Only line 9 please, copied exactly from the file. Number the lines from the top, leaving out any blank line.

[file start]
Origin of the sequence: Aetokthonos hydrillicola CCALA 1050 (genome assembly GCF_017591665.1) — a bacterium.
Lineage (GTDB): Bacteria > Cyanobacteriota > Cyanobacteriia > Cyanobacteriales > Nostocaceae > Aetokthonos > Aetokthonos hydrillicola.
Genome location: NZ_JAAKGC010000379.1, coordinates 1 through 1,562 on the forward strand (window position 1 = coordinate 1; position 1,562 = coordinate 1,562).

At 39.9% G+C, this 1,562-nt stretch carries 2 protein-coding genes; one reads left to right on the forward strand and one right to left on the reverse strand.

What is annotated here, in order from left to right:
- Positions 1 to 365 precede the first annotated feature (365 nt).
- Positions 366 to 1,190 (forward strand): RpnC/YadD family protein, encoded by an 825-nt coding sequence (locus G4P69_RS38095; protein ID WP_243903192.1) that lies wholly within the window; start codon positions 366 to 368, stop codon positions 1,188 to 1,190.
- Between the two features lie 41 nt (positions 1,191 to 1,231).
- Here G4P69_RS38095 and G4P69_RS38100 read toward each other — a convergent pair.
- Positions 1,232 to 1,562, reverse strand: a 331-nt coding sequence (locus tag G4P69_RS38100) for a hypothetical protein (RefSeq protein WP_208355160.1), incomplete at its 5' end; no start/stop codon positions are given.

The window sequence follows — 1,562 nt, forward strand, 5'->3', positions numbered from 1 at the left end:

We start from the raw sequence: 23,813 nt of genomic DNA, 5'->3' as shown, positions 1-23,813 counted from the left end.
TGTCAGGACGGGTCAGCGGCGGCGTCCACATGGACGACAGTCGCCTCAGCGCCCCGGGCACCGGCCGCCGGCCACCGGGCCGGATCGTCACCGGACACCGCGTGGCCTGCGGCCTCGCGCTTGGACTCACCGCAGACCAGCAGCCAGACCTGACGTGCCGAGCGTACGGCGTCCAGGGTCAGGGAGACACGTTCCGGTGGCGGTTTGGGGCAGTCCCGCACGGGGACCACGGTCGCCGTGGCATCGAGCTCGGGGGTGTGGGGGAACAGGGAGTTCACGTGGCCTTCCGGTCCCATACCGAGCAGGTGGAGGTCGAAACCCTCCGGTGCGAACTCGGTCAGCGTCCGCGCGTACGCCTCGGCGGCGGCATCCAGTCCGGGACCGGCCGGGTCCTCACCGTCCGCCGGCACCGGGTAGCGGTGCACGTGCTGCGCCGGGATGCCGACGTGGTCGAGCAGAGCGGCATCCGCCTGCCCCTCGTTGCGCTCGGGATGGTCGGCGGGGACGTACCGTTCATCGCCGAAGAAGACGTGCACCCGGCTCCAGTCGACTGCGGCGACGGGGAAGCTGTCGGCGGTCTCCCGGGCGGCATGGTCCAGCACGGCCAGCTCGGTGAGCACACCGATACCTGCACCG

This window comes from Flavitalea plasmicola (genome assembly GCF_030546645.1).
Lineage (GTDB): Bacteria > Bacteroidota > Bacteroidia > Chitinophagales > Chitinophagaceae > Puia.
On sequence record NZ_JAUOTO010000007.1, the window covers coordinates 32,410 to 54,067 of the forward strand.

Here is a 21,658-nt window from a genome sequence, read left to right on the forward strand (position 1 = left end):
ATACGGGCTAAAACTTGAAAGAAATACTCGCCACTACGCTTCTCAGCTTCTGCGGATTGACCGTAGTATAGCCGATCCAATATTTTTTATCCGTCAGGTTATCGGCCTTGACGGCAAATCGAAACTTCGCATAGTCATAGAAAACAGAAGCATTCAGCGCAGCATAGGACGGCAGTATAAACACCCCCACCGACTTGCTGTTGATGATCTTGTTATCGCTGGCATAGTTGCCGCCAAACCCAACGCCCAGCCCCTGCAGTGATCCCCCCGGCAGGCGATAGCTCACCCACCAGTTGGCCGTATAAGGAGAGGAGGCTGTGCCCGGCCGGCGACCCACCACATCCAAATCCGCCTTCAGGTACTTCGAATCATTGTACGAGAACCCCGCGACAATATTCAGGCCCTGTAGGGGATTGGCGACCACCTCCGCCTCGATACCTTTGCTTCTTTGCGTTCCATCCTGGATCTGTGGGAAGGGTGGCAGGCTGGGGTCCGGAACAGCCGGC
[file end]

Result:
- Here G4P69_RS38095 and G4P69_RS38100 read toward each other — a convergent pair.